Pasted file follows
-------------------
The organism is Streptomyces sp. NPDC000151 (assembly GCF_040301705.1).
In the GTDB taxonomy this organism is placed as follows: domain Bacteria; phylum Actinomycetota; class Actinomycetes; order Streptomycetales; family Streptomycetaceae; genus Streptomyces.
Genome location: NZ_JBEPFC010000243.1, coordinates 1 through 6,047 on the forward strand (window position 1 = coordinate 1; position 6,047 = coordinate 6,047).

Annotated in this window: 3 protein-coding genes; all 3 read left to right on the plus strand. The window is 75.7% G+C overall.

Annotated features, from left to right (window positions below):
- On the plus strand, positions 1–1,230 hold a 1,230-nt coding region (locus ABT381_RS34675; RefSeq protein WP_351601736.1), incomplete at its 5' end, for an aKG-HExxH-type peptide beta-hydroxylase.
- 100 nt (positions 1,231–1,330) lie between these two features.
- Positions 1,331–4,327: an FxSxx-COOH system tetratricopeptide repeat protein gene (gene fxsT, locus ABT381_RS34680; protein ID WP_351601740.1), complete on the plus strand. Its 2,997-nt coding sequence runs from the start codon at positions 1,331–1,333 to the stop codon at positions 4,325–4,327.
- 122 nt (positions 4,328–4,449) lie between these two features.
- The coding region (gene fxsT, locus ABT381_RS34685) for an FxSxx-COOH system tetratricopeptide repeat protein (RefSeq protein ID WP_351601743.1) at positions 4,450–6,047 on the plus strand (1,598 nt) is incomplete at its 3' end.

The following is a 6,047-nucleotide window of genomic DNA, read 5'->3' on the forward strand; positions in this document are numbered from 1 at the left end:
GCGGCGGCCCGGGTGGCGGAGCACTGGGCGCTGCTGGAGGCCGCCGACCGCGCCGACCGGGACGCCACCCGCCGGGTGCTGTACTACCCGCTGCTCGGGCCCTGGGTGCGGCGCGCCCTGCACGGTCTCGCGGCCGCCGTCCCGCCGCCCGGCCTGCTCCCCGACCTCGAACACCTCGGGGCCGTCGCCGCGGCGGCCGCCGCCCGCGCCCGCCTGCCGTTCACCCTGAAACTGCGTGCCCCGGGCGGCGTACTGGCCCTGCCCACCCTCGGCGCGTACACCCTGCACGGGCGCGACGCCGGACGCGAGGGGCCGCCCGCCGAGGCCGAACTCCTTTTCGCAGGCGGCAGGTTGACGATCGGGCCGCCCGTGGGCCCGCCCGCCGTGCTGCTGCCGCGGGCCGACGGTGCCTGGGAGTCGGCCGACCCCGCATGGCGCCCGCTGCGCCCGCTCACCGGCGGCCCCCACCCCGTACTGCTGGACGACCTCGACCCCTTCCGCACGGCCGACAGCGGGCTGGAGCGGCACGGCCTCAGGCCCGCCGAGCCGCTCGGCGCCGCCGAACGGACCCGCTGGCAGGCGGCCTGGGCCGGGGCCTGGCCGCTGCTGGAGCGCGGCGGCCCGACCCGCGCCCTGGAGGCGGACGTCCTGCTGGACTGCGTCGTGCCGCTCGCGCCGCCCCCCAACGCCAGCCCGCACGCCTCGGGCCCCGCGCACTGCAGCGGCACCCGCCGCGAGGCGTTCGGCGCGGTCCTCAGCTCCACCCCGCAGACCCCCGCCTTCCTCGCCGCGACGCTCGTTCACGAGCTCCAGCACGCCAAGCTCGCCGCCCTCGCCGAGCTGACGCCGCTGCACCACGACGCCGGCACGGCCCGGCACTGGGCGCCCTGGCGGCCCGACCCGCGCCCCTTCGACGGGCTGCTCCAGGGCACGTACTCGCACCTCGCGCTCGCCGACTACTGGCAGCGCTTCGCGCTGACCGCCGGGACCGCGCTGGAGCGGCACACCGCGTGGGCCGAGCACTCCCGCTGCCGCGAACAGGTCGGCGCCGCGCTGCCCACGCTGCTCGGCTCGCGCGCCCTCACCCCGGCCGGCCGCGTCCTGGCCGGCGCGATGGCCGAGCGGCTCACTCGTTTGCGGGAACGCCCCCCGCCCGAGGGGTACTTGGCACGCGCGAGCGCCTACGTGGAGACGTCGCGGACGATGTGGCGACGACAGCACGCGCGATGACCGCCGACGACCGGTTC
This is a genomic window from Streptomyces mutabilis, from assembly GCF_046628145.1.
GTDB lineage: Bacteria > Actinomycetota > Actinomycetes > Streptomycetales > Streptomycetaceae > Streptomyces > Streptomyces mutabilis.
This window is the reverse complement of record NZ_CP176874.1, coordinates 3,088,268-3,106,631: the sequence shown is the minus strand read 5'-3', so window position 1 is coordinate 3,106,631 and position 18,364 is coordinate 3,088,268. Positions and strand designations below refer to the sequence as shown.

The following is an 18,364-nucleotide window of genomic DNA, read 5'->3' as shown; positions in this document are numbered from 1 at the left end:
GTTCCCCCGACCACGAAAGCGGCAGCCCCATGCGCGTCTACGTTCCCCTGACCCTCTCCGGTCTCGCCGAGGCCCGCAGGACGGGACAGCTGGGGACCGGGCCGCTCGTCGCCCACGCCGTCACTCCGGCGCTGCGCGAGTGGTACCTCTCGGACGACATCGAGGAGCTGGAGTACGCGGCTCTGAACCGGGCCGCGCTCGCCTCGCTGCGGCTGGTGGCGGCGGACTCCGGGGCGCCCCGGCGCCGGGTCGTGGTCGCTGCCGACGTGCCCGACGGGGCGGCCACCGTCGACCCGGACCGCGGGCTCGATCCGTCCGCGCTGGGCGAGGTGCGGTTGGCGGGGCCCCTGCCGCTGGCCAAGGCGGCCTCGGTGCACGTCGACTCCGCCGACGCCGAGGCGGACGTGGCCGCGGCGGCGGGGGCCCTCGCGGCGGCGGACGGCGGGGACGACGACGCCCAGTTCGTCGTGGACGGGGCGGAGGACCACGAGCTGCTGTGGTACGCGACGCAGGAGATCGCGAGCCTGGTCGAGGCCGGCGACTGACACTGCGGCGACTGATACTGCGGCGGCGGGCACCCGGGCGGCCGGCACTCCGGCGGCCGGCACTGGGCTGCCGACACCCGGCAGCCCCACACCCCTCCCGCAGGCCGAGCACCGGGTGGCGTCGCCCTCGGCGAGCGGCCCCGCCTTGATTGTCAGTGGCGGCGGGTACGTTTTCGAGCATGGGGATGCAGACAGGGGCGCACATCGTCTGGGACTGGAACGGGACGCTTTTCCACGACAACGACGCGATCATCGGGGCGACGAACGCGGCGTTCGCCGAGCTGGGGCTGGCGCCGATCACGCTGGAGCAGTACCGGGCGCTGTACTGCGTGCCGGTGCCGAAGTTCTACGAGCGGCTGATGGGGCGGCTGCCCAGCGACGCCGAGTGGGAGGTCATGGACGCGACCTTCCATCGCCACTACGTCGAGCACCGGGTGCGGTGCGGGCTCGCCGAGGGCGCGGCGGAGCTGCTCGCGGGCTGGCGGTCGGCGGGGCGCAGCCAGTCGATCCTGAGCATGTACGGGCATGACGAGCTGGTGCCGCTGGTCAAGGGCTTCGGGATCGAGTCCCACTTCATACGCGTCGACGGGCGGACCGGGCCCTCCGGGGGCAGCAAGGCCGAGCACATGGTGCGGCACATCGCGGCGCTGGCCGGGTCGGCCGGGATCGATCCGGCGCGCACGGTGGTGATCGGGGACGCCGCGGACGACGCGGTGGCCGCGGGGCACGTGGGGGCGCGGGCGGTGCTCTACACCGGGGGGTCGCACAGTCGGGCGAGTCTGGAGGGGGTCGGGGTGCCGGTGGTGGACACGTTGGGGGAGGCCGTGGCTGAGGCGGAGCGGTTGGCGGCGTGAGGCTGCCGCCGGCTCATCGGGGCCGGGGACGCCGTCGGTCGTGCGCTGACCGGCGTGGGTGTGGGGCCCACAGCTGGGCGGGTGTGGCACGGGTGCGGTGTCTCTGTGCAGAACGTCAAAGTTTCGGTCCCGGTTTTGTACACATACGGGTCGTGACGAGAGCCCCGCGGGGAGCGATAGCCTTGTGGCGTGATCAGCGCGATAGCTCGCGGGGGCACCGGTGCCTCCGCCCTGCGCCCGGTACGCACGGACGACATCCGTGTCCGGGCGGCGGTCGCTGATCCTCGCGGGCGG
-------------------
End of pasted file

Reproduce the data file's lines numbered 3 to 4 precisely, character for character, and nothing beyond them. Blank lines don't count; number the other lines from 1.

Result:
Genome location: NZ_JBEPFC010000243.1, coordinates 1 through 6,047 on the forward strand (window position 1 = coordinate 1; position 6,047 = coordinate 6,047).

Annotated in this window: 3 protein-coding genes; all 3 read left to right on the plus strand. The window is 75.7% G+C overall.